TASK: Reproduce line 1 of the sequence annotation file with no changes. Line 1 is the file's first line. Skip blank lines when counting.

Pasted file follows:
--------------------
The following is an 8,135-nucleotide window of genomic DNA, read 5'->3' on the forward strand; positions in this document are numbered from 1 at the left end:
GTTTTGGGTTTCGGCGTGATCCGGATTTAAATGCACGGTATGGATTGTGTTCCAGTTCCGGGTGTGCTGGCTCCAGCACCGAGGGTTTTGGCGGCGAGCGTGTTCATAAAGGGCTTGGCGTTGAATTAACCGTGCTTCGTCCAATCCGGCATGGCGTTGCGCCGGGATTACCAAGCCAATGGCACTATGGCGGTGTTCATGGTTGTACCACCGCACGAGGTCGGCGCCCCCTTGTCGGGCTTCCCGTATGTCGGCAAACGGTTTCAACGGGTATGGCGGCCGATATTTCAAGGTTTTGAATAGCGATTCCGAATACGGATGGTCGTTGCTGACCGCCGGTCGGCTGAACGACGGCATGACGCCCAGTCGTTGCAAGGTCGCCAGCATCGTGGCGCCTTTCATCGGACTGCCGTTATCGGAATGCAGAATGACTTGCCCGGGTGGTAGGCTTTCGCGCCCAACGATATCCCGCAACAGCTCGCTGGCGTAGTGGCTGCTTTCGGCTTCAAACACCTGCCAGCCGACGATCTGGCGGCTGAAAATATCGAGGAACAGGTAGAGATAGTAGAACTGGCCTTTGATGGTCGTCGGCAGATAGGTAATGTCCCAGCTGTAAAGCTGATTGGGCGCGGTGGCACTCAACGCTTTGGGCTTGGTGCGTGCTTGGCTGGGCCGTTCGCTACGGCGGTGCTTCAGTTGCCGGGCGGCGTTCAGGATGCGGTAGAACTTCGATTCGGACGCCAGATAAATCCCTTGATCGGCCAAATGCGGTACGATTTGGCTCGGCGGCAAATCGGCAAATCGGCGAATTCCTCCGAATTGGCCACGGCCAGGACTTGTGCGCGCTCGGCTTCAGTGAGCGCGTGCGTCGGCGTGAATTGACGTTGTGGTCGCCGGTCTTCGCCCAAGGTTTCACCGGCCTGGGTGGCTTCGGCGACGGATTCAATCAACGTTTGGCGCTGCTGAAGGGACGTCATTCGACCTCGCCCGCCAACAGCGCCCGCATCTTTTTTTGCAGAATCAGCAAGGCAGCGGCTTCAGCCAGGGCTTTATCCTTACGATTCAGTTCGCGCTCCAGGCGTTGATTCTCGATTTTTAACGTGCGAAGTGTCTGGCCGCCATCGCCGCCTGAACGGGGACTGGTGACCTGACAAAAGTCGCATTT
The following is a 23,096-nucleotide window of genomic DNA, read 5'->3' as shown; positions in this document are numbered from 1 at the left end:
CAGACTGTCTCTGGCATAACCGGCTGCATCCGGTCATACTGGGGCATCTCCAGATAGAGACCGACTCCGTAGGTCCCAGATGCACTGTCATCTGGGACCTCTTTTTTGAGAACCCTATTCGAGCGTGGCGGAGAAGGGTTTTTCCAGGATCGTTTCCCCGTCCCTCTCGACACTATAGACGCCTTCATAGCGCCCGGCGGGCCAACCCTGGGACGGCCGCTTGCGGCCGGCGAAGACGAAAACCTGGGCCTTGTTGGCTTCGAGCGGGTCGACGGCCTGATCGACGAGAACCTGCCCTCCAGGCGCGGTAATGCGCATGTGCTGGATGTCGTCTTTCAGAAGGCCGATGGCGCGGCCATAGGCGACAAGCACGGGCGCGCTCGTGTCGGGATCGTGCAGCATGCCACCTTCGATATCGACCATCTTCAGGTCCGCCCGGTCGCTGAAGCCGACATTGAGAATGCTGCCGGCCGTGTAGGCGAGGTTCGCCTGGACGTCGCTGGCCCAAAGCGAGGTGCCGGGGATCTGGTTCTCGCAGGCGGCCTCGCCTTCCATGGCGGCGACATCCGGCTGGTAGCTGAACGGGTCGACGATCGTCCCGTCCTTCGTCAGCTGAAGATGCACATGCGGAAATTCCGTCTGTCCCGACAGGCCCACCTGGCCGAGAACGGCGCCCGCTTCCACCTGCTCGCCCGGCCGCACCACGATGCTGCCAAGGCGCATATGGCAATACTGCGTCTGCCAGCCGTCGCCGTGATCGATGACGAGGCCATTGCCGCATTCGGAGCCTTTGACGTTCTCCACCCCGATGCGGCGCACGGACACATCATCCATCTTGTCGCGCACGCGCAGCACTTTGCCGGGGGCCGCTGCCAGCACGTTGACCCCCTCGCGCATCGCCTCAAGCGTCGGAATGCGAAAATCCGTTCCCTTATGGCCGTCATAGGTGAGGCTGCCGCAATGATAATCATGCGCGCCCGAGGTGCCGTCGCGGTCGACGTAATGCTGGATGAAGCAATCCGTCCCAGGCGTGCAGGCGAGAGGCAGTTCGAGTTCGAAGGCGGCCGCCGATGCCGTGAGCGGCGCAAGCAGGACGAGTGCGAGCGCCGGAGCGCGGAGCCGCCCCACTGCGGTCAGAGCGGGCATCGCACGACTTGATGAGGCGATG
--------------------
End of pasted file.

The following is an 8,135-nucleotide window of genomic DNA, read 5'->3' on the forward strand; positions in this document are numbered from 1 at the left end: